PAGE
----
How to Respond to Verbal Abuse
You’ve probably heard this one before, especially as a child: “Sticks and stones may break my bones but words will never hurt me.” But the truth is words can wound. Words can become weapons. And can sometimes inflict more pain than actual weapons. At least, longer-lasting pain: emotional pain.
Verbal abuse can be defined as the systematic, ongoing use of harmful words or sharp tones in an attempt to control another person. Emotional abuse, then, is the unseen result of verbal abuse as well as all the other types of abuse – physical, mental, sexual and even spiritual abuse.
Here are some ways on how to respond to verbal abuse:
1) How to Respond to Verbal Abuse: Clearly state what you are willing to accept and are not willing to accept from the abuser.
Communicate clearly, concisely, and using positive terms. You don’t have to justify or apologize. Just simply state your boundaries.
For example, “I want our relationship to continue, but I will not listen to name-calling or constant accusations.”
2) How to Respond to Verbal Abuse: Clearly state the consequence(s) if the abuser crosses your boundaries.
Consequences or repercussions can include disengaging or distancing yourself from the person who is being verbally abusive. Remember: you can’t change the abuser, but you can change other things: you can physically remove yourself from the situation and therefore from constant exposure to verbal abuse.
For example, you can say something like, “I want to be with you, but if you call me names again, I will leave for (a specific amount of time).” Or, “I will end this conversation if you continue to make those accusations.”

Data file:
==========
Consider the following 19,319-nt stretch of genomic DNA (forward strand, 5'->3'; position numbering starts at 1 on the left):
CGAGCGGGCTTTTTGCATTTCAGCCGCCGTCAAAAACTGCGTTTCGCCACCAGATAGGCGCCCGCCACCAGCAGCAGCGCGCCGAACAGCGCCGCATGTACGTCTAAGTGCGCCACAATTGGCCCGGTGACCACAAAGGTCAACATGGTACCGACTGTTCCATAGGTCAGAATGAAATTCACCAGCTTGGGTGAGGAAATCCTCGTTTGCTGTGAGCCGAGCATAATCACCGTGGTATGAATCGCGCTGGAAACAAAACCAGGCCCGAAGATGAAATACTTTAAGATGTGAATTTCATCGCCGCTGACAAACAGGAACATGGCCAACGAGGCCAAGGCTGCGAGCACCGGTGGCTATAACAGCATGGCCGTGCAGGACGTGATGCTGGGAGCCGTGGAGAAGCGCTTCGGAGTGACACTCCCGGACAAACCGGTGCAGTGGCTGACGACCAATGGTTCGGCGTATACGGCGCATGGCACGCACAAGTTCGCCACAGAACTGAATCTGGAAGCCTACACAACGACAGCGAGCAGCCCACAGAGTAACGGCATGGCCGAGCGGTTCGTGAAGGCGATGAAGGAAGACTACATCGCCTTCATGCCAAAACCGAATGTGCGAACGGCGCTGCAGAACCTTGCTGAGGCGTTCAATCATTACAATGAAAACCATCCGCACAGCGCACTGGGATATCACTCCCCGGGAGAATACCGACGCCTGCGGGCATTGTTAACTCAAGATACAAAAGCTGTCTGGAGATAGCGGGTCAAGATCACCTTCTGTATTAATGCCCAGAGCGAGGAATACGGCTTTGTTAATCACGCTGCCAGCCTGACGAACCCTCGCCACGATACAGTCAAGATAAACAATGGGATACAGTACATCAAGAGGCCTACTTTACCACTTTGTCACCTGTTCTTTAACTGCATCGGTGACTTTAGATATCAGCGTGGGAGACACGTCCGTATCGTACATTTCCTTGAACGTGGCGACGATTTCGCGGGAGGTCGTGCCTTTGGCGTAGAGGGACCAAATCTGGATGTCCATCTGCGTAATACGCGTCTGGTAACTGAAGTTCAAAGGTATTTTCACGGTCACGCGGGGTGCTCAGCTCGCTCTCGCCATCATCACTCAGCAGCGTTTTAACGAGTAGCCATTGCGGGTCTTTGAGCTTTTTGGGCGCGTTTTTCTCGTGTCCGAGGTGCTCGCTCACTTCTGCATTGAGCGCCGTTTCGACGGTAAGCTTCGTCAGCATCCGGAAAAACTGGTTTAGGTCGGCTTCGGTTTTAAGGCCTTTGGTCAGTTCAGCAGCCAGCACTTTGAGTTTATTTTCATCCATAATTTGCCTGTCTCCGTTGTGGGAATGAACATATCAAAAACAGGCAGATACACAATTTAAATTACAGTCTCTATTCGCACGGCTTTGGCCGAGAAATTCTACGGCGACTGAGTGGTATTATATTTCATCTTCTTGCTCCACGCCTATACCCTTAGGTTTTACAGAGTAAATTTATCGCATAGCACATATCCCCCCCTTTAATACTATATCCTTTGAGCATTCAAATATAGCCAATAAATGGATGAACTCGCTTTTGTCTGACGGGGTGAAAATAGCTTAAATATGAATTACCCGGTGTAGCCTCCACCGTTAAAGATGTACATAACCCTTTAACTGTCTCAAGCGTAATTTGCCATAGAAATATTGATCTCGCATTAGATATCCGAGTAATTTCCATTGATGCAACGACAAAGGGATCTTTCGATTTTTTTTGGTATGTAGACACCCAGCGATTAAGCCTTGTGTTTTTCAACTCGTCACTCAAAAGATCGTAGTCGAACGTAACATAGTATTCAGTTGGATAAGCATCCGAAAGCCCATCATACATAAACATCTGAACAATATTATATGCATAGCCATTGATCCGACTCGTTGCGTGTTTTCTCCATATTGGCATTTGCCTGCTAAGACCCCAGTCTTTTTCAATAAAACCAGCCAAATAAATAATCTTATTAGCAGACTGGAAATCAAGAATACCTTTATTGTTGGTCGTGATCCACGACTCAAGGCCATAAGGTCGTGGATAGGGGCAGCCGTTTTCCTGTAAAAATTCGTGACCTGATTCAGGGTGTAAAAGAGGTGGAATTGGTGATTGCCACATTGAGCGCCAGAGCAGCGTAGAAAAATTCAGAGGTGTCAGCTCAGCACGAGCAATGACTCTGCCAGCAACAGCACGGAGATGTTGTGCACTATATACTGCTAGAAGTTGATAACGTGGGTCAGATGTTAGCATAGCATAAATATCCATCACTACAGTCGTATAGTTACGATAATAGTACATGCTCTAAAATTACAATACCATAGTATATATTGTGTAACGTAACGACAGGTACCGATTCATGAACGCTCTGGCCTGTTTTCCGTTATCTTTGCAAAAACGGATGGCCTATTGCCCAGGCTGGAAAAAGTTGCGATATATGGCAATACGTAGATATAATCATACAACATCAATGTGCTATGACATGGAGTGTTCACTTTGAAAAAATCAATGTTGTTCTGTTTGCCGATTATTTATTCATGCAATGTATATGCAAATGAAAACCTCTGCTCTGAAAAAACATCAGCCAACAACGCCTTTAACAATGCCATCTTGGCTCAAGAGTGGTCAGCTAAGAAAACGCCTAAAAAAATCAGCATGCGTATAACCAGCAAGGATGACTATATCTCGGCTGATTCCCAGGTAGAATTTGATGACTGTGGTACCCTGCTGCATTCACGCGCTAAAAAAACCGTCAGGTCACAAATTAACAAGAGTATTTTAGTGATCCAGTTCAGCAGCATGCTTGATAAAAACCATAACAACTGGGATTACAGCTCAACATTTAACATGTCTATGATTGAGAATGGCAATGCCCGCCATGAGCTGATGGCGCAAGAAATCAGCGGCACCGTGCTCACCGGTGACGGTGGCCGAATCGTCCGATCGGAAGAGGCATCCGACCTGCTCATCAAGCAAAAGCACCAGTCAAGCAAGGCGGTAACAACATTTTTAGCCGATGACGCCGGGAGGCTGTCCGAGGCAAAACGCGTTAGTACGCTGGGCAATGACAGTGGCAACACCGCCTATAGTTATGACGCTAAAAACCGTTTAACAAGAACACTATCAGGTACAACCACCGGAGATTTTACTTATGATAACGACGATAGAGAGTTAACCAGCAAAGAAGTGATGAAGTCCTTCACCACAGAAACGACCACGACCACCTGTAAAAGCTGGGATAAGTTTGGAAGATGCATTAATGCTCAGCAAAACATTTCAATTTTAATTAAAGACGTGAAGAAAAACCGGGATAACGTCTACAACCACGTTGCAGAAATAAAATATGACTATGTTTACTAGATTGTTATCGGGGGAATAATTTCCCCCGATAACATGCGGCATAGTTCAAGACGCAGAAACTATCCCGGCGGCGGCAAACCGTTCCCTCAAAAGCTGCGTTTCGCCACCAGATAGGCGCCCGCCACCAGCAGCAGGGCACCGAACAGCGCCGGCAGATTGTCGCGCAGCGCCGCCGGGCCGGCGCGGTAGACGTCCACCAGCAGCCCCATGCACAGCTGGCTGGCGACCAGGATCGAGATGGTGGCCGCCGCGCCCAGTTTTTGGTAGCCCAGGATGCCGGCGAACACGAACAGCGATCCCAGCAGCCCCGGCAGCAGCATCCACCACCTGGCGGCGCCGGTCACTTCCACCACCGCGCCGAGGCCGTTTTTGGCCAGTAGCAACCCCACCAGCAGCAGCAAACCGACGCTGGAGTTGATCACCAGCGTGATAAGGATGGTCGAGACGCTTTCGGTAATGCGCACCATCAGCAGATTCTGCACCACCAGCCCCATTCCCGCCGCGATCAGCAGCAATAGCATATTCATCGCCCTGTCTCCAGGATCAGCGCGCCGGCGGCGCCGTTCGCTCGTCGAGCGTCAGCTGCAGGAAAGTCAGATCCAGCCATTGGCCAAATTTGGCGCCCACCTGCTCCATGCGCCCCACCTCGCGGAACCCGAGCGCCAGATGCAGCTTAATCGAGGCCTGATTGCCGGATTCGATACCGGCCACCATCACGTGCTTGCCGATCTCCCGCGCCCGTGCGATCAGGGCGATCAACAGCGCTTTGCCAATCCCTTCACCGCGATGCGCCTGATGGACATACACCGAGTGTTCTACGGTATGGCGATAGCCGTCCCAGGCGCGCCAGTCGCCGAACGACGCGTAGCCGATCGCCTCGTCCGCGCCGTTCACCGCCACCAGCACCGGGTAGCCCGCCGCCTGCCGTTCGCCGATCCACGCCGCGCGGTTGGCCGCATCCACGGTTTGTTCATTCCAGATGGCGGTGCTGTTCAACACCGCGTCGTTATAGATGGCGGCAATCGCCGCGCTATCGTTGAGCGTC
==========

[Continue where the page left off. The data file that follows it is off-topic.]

3) How to Respond to Verbal Abuse: Be consistent. Be sure to “enforce” the consequence every single time the verbal abuse occurs.
Stick to your guns and don’t bluff. The abuser needs to know that you will follow through consistently. Be prepared to be tested a lot. There’s a good chance your abuser will eventually stop but, only after the verbal abuse proves to be ineffective.
4) How to Respond to Verbal Abuse: Absolutely do not negotiate.
Since abusers do not use words fairly, negotiation will not work. Instead of “talking out” the problem, your abuser will try to wear you down. Therefore, state that when the negative behavior stops, you look forward to renewing your relationship.
For example, “I’m not willing to discuss this anymore. I’ve stated clearly what I won’t accept. When you’re ready to respect my requests, let me know. I look forward to being together at that time.”
Be brief and to the point.
5) How to Respond to Verbal Abuse: Don’t react when your boundary is violated – only respond.
Expect your boundary to be violated again and again but don’t react. This is easier said than done. If you react, you will find yourself back under the abuser’s control. Respond by detaching yourself from them and enforcing your repercussions.
Expect your abuser to be manipulative. Don’t cry. Don’t beg. Don’t explode. Expect your abuser to have emotional ups and downs. Expect your abuser to be angry with the boundary you have set. But don’t compromise to make them happy – it won’t work.
6) How to Respond to Verbal Abuse: Get support from your trusted friends who can also be objective.
Include supporters as you analyze the problem, formulate your plan and enforce the repercussions. Trusted individuals – friends, mentors, counselors – can help you through this critical period.
And, if the verbal abuse continues, get out of the relationship. Even if this relationship is with a family member, you have the right to distance yourself from this person if, after you have told them about your boundaries and they continue to violate them. You have the right to be surrounded by only people who treat you with respect and who support you.
If you or someone you love is struggling with an abusive relationship, substance abuse, or addiction please call toll-free 1-888-672-4435.